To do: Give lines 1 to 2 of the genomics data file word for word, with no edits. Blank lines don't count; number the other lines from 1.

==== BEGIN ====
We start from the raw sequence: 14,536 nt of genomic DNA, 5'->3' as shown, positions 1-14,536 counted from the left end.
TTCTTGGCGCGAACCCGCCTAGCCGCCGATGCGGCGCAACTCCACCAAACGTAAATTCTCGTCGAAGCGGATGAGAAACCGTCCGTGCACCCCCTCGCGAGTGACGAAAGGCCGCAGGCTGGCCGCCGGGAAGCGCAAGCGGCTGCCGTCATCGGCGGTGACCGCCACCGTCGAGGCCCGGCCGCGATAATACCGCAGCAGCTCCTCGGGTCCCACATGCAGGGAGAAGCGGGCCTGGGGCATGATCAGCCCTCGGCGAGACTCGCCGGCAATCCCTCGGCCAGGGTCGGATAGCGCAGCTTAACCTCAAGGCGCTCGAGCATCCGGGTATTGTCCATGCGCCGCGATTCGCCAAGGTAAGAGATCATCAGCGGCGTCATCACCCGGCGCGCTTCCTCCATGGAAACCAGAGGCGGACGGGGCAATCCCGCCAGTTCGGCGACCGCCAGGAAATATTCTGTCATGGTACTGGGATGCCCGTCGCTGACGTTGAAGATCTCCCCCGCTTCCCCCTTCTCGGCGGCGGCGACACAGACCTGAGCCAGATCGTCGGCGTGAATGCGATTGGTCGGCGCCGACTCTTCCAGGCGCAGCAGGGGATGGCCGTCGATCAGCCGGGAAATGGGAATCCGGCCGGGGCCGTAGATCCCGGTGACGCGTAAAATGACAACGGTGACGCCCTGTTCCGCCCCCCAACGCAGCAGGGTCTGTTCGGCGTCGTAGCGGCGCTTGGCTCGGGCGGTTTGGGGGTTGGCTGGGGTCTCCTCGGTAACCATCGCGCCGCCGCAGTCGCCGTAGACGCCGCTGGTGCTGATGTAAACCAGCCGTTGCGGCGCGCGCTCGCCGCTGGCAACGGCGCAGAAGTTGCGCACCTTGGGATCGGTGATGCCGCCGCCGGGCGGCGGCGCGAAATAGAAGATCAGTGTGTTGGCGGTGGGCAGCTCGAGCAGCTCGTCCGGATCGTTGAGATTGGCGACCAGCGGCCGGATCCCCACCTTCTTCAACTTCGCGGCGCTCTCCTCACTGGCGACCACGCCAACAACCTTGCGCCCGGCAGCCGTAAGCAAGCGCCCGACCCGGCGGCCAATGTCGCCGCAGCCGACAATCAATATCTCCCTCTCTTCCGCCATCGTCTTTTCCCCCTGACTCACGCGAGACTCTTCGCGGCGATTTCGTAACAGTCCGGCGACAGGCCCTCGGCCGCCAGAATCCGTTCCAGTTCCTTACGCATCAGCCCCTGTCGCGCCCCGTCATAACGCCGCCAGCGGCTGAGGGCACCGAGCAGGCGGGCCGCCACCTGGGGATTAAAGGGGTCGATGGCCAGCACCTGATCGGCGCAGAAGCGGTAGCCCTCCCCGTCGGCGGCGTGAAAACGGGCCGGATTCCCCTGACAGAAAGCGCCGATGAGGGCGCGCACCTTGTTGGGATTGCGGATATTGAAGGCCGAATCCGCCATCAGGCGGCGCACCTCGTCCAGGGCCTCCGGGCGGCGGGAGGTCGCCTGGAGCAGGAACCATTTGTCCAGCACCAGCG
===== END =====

We start from the raw sequence: 14,536 nt of genomic DNA, 5'->3' as shown, positions 1-14,536 counted from the left end.
TTCTTGGCGCGAACCCGCCTAGCCGCCGATGCGGCGCAACTCCACCAAACGTAAATTCTCGTCGAAGCGGATGAGAAACCGTCCGTGCACCCCCTCGCGAGTGACGAAAGGCCGCAGGCTGGCCGCCGGGAAGCGCAAGCGGCTGCCGTCATCGGCGGTGACCGCCACCGTCGAGGCCCGGCCGCGATAATACCGCAGCAGCTCCTCGGGTCCCACATGCAGGGAGAAGCGGGCCTGGGGCATGATCAGCCCTCGGCGAGACTCGCCGGCAATCCCTCGGCCAGGGTCGGATAGCGCAGCTTAACCTCAAGGCGCTCGAGCATCCGGGTATTGTCCATGCGCCGCGATTCGCCAAGGTAAGAGATCATCAGCGGCGTCATCACCCGGCGCGCTTCCTCCATGGAAACCAGAGGCGGACGGGGCAATCCCGCCAGTTCGGCGACCGCCAGGAAATATTCTGTCATGGTACTGGGATGCCCGTCGCTGACGTTGAAGATCTCCCCCGCTTCCCCCTTCTCGGCGGCGGCGACACAGACCTGAGCCAGATCGTCGGCGTGAATGCGATTGGTCGGCGCCGACTCTTCCAGGCGCAGCAGGGGATGGCCGTCGATCAGCCGGGAAATGGGAATCCGGCCGGGGCCGTAGATCCCGGTGACGCGTAAAATGACAACGGTGACGCCCTGTTCCGCCCCCCAACGCAGCAGGGTCTGTTCGGCGTCGTAGCGGCGCTTGGCTCGGGCGGTTTGGGGGTTGGCTGGGGTCTCCTCGGTAACCATCGCGCCGCCGCAGTCGCCGTAGACGCCGCTGGTGCTGATGTAAACCAGCCGTTGCGGCGCGCGCTCGCCGCTGGCAACGGCGCAGAAGTTGCGCACCTTGGGATCGGTGATGCCGCCGCCGGGCGGCGGCGCGAAATAGAAGATCAGTGTGTTGGCGGTGGGCAGCTCGAGCAGCTCGTCCGGATCGTTGAGATTGGCGACCAGCGGCCGGATCCCCACCTTCTTCAACTTCGCGGCGCTCTCCTCACTGGCGACCACGCCAACAACCTTGCGCCCGGCAGCCGTAAGCAAGCGCCCGACCCGGCGGCCAATGTCGCCGCAGCCGACAATCAATATCTCCCTCTCTTCCGCCATCGTCTTTTCCCCCTGACTCACGCGAGACTCTTCGCGGCGATTTCGTAACAGTCCGGCGACAGGCCCTCGGCCGCCAGAATCCGTTCCAGTTCCTTACGCATCAGCCCCTGTCGCGCCCCGTCATAACGCCGCCAGCGGCTGAGGGCACCGAGCAGGCGGGCCGCCACCTGGGGATTAAAGGGGTCGATGGCCAGCACCTGATCGGCGCAGAAGCGGTAGCCCTCCCCGTCGGCGGCGTGAAAACGGGCCGGATTCCCCTGACAGAAAGCGCCGATGAGGGCGCGCACCTTGTTGGGATTGCGGATATTGAAGGCCGAATCCGCCATCAGGCGGCGCACCTCGTCCAGGGCCTCCGGGCGGCGGGAGGTCGCCTGGAGCAGGAACCATTTGTCCAGCACCAGCG